Air quality significantly improved in European metropolitan areas such as Milan and Madrid because of lockdown restrictions imposed to curb the spread of the coronavirus pandemic, European Union officials said Monday.
The improvements were particularly notable for the pollutant nitrogen dioxide (NO2) and fine particulate matter, which both can have a serious impact on people's health.
An EU report on air quality published Monday showed that among metropolitan areas with the largest NO2 concentrations, Barcelona's levels sank by 59% during the early spring compared to the year before. NO2 levels in Madrid dropped by 47%.
In Italy, NO2 pollution in Milan fell by 54% and in Rome by 39%. Levels in many other metropolitan areas across Europe, especially western Germany, Belgium and the Netherlands, also dropped by significant margins.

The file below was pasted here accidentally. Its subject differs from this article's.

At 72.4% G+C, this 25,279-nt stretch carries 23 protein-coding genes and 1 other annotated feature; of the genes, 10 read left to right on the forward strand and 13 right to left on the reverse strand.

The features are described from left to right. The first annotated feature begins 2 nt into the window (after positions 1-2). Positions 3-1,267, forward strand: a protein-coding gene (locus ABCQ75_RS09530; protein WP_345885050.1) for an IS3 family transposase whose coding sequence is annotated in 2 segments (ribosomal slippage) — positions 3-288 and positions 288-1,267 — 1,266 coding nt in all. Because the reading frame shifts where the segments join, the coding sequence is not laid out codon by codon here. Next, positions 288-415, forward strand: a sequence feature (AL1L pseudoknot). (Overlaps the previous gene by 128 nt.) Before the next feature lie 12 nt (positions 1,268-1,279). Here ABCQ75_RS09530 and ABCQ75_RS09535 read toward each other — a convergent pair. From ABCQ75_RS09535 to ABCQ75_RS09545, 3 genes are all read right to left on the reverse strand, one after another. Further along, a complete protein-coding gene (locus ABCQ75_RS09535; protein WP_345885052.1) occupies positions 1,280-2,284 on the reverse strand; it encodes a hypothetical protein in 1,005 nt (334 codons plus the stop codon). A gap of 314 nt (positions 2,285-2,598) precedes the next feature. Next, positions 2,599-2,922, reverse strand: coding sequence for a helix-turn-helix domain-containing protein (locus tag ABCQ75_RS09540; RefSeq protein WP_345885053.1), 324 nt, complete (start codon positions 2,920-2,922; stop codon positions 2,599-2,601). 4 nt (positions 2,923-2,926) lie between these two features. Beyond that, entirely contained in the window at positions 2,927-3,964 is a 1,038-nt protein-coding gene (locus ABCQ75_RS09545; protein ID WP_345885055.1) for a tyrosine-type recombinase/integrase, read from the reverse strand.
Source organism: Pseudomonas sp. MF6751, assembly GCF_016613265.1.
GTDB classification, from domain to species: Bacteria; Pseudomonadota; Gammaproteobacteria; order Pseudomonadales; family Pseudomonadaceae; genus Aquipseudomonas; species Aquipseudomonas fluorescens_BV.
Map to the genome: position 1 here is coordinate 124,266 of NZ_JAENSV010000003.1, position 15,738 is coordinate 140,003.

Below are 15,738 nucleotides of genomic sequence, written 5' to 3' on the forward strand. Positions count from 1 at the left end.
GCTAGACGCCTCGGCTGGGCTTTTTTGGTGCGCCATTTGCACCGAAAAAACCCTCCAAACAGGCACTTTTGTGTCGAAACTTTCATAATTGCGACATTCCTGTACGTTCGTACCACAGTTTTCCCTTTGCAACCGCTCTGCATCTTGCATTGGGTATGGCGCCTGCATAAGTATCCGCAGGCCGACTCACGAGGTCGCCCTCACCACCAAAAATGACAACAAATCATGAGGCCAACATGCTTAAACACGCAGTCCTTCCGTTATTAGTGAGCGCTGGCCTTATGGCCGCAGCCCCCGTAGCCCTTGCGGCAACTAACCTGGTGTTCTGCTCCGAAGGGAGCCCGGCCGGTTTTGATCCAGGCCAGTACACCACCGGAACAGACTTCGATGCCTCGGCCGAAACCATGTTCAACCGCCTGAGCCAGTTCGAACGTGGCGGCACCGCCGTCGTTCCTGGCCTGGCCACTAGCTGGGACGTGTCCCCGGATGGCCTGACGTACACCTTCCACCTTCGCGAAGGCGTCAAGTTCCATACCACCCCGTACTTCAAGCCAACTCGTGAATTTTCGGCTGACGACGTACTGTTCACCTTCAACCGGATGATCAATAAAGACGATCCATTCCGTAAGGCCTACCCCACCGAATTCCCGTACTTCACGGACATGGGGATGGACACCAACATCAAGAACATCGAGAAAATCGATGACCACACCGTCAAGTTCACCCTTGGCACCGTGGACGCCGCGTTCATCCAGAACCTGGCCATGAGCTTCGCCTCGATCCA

"Now we realize that this is, of course, temporary and that we should not be reaching air quality standards by locking down society," said Hans Bruyninckx, the executive director of the European Environmental Agency.
"But it indicates that if we can keep pushing quality standards and if we can keep innovating in those sectors, that indeed serious benefits to society, to human health are there," he added.
Lockdown measures in several EU member states during the first wave of the pandemic had a major impact on economic activity, dramatically reducing road and air transport plus shipping. That all affected the air quality in the regions.